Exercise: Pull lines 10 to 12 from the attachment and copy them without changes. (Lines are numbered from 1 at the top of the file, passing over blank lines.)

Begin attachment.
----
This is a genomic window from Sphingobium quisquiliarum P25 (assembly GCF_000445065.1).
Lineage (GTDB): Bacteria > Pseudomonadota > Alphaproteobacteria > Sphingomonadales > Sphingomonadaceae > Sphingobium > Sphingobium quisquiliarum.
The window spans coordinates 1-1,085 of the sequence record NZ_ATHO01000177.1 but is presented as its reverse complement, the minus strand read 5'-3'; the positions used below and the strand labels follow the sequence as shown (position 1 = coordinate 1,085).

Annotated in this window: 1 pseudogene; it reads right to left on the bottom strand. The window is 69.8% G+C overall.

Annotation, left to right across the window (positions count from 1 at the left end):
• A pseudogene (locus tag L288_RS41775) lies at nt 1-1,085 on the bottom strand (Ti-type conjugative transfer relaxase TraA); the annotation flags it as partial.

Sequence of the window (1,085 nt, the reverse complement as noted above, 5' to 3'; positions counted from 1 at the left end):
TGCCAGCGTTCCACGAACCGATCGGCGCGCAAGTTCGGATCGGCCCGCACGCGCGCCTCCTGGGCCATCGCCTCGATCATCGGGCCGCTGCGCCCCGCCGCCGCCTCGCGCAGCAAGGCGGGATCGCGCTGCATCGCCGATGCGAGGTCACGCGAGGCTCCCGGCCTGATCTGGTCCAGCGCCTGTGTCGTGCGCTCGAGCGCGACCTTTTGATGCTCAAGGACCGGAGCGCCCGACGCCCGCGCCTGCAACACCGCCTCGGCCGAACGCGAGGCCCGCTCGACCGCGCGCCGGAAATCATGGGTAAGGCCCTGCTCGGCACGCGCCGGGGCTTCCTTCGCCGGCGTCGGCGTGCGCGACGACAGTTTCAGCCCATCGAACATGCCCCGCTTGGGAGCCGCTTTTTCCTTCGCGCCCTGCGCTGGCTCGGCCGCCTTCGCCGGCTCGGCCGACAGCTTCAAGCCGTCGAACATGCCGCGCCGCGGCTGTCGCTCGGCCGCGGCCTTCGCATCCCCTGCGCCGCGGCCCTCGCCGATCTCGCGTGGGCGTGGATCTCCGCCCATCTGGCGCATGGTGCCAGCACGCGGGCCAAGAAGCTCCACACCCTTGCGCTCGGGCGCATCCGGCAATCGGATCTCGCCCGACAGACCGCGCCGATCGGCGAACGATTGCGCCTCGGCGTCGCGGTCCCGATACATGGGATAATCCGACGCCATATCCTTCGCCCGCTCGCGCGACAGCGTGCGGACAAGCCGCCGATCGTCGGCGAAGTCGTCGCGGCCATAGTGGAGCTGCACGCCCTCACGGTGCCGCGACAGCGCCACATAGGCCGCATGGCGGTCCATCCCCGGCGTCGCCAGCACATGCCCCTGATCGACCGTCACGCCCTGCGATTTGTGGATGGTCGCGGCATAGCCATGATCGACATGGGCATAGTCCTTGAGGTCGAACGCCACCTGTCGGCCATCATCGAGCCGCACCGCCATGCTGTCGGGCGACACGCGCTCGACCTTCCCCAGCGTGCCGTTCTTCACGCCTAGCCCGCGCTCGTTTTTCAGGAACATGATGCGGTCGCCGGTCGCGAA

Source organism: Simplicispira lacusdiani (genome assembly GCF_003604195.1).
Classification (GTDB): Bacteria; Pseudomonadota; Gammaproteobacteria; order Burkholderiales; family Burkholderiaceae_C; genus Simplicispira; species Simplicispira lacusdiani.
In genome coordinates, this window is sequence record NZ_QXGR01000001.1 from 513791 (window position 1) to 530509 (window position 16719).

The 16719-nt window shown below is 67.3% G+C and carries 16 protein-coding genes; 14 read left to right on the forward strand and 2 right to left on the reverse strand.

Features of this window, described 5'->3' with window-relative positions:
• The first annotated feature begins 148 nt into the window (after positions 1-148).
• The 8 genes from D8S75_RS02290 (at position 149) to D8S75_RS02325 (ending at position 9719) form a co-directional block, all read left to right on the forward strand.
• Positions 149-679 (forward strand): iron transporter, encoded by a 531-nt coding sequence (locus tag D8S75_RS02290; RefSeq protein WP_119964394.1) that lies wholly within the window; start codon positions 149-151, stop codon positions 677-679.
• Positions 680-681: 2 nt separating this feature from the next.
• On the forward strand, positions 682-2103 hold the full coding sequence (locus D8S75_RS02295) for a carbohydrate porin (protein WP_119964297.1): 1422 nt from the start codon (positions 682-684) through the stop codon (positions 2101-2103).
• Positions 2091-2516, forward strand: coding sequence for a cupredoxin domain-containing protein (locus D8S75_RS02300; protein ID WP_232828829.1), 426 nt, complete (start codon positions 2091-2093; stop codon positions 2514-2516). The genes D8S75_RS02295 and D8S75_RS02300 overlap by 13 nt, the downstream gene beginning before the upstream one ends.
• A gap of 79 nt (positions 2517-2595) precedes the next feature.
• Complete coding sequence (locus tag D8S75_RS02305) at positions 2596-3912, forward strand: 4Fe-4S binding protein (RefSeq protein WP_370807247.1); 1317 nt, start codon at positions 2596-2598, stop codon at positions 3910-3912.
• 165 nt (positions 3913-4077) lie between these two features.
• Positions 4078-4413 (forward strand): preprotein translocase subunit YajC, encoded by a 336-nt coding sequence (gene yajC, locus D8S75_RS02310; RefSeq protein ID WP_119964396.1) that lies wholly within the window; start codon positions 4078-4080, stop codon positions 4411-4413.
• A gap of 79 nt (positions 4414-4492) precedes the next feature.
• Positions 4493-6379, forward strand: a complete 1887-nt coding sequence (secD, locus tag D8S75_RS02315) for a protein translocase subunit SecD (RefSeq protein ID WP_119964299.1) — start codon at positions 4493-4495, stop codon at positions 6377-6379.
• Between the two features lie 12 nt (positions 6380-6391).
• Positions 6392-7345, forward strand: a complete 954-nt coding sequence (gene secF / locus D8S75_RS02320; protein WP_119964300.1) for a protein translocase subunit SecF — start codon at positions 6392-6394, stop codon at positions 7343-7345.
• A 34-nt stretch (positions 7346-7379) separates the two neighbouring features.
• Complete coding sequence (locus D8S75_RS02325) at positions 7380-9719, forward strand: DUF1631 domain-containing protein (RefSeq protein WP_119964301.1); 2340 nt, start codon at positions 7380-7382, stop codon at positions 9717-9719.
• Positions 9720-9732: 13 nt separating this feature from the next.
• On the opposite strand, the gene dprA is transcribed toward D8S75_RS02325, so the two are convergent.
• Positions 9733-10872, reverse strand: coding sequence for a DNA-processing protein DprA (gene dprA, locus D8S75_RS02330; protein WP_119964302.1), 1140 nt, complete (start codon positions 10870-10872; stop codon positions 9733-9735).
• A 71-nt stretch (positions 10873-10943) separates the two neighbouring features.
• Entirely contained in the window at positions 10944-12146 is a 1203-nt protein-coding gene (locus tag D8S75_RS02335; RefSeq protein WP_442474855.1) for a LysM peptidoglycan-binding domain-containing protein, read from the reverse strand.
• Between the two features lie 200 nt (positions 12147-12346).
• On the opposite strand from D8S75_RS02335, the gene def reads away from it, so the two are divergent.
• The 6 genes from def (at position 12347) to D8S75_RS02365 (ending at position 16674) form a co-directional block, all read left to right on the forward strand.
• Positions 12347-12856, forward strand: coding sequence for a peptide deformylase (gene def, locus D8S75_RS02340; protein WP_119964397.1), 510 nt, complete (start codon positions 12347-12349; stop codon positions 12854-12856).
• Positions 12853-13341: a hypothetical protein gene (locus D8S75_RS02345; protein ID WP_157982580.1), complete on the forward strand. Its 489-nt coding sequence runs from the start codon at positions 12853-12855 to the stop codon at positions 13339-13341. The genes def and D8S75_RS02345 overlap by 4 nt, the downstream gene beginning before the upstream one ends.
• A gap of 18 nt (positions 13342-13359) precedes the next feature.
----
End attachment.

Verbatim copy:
Classification (GTDB): Bacteria; Pseudomonadota; Gammaproteobacteria; order Burkholderiales; family Burkholderiaceae_C; genus Simplicispira; species Simplicispira lacusdiani.
In genome coordinates, this window is sequence record NZ_QXGR01000001.1 from 513791 (window position 1) to 530509 (window position 16719).

The 16719-nt window shown below is 67.3% G+C and carries 16 protein-coding genes; 14 read left to right on the forward strand and 2 right to left on the reverse strand.